A Denver crane company has sued former members of its C-suite, accusing the executives of setting up side businesses to “secretly divert” profits “into their own pockets.”
RMS Cranes — which was acquired in 2015 by Houston-based TNT Crane & Rigging — filed the lawsuit on Nov. 24 against President and CEO Cody Gilliland, Chief Financial Officer Darren Gibbons, Vice President of Business Development Benjamin McKinstry and Chief Operating Officer Trenton Taylor.
A lawyer representing RMS said the four men are no longer with the company.
In the lawsuit, filed in Denver District Court, RMS accused each of the men of constructive fraud, breach of fiduciary duty and unjust enrichment. Additional claims were filed against some but not all of the men, including civil theft.
Reached by phone, McKinstry asked a reporter to email him. He did not respond to the email by press time. Attempts to reach the other three men for comment were unsuccessful.
RMS, which has operated for more than four decades, provides cranes and rigging services to multiple industries, including construction and oil and gas, according to the lawsuit. The firm also provides trucking services, typically hauling its own equipment. It also subcontracts out for additional trucking services so it can offer more services to customers.
The scheme alleged by RMS involves three separate side businesses.
According to the lawsuit, Gillilland, Gibbons and McKinstry set up an entity called Renewable Logistics in January 2020, which ostensibly provided trucking services similar to those RMS provided or subcontracted out. The executives caused RMS to approve the company as a vendor, the lawsuit alleged, despite the fact Renewable Logistics hadn’t shown evidence it had insurance that vendors must have.
Renewable Logistics went on to make net income of $220,317, “most of which were profits rightfully belonging to RMS,” according to the lawsuit.
In one case, the three executives knew that RMS was charging a customer $150,750 for trucking services, and paying a subcontractor $90,250 for those services, according to the lawsuit. The executives directed the subcontractor to invoice Renewable Logistics. Renewable Logistics then invoiced RMS $131,250 for the same services — a markup of 46 percent.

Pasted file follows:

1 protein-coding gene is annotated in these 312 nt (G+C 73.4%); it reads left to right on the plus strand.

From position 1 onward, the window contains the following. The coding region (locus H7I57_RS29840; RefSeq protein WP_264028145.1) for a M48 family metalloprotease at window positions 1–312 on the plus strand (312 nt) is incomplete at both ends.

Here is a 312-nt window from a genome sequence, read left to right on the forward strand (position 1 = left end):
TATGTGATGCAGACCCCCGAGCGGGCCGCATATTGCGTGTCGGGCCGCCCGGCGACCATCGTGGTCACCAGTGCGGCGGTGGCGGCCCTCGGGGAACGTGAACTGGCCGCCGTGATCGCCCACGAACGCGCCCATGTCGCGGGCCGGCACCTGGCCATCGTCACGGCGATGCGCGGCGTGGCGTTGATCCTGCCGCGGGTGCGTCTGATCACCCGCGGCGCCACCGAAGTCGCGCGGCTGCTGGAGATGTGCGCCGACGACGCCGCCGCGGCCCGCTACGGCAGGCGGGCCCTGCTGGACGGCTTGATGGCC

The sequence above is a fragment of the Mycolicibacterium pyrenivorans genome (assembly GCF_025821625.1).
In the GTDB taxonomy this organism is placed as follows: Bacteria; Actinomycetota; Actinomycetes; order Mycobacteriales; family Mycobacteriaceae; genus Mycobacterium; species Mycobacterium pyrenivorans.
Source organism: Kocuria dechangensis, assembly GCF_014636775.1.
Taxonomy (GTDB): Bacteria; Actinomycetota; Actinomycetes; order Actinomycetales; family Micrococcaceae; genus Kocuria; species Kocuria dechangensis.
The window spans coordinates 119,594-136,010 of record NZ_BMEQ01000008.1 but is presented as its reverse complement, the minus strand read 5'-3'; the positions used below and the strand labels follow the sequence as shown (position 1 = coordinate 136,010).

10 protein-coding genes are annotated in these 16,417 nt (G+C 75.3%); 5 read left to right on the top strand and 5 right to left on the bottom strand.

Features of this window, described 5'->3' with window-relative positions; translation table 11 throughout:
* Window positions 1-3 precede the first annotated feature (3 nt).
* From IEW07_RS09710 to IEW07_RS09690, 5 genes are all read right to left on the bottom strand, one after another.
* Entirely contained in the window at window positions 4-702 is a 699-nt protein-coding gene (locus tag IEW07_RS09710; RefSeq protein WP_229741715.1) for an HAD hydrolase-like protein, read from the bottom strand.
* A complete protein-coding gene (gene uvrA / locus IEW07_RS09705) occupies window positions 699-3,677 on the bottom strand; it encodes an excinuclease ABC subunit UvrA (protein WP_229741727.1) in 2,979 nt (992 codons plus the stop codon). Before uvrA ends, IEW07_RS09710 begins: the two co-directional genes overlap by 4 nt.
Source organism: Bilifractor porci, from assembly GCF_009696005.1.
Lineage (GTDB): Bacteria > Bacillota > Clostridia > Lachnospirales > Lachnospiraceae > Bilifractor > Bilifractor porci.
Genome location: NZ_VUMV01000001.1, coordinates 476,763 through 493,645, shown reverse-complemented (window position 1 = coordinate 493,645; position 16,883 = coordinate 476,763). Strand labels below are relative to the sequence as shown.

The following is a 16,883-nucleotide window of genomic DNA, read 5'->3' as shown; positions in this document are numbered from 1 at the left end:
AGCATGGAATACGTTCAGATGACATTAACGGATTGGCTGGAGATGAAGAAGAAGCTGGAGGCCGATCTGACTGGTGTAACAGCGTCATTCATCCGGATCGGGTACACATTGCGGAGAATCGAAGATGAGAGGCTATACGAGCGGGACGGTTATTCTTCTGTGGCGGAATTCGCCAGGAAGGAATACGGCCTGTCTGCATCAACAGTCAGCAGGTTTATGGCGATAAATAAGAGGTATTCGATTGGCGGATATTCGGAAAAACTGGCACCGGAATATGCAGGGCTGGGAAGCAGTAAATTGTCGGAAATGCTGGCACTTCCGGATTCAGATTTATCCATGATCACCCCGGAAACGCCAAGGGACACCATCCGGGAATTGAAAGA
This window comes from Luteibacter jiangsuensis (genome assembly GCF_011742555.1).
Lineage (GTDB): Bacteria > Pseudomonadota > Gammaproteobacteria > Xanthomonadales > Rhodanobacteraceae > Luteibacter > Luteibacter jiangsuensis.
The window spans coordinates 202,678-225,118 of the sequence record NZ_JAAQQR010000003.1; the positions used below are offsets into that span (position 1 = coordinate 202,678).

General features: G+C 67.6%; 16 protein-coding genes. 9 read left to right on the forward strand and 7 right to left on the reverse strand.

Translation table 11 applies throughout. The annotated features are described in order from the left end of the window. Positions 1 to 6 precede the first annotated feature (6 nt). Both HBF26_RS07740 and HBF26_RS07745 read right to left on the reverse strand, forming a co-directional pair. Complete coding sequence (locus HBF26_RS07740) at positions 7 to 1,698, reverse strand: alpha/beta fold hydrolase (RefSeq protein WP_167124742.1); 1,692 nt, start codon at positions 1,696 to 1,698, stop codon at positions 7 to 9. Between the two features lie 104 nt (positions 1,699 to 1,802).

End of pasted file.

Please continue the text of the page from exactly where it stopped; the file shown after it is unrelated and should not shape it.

“Without lifting a figure, the RL Defendants siphoned $41,000 in profits away from RMS and into their own pockets,” RMS said in its lawsuit.
The executives also had an RMS employee do work on behalf of Renewable Logistics, and used “their insider knowledge of RMS’ customers and their RMS email accounts to further create the illusion that Renewable Logistics was a ‘sister company’ to RMS” and solicit work from RMS customers.
According to the lawsuit, McKinstry, the former vice president of business development, was also involved in a second side business, Rocky Mountain Pads.
RMS alleged that McKinstry caused the company to purchase crane pads and civil work from Rocky Mountain Pads, escalating from less than $25,000 in 2017 to approximately $910,000 for the first eight months of 2020.
But Rocky Mountain Pads didn’t actually do anything, RMS alleged.
“As he did with Renewable Logistics, McKinstry diverted invoices from vendors providing civil work on RMS jobs to Rocky Mountain Pads,” the lawsuit reads. “Rocky Mountain Pads would then pay the vendor’s invoice and issue a new Rocky Mountain Pads invoice to RMS, suggesting that Rocky Mountain Pads had provided the service when in fact Rocky Mountain Pads had provided no services at all.”
Taylor, the former COO, was the RMS representative who approved the Rocky Mountain Pads purchase orders, according to the lawsuit. He, in turn, had an entity called TAS Consulting. Rocky Mountain Pads would sometimes subcontract civil work to that entity.
“On some of the civil work jobs Taylor performed the work, sometimes through business hours for RMS,” the lawsuit reads. “On other civil jobs, TAS Consulting did not perform the civil work at all.”
RMS said that TAS Consulting, and thus Taylor, was paid more than $100,000 over the last 18 months.
According to the lawsuit, RMS parent company TNT was unaware that the executives controlled the side businesses, which are also named as defendants.
Attorneys Hugh Gottschalk and Eric Robertson of the Denver office of Wheeler Trigg O’Donnell are representing RMS in the litigation, along with Porter Hedges attorneys in Texas.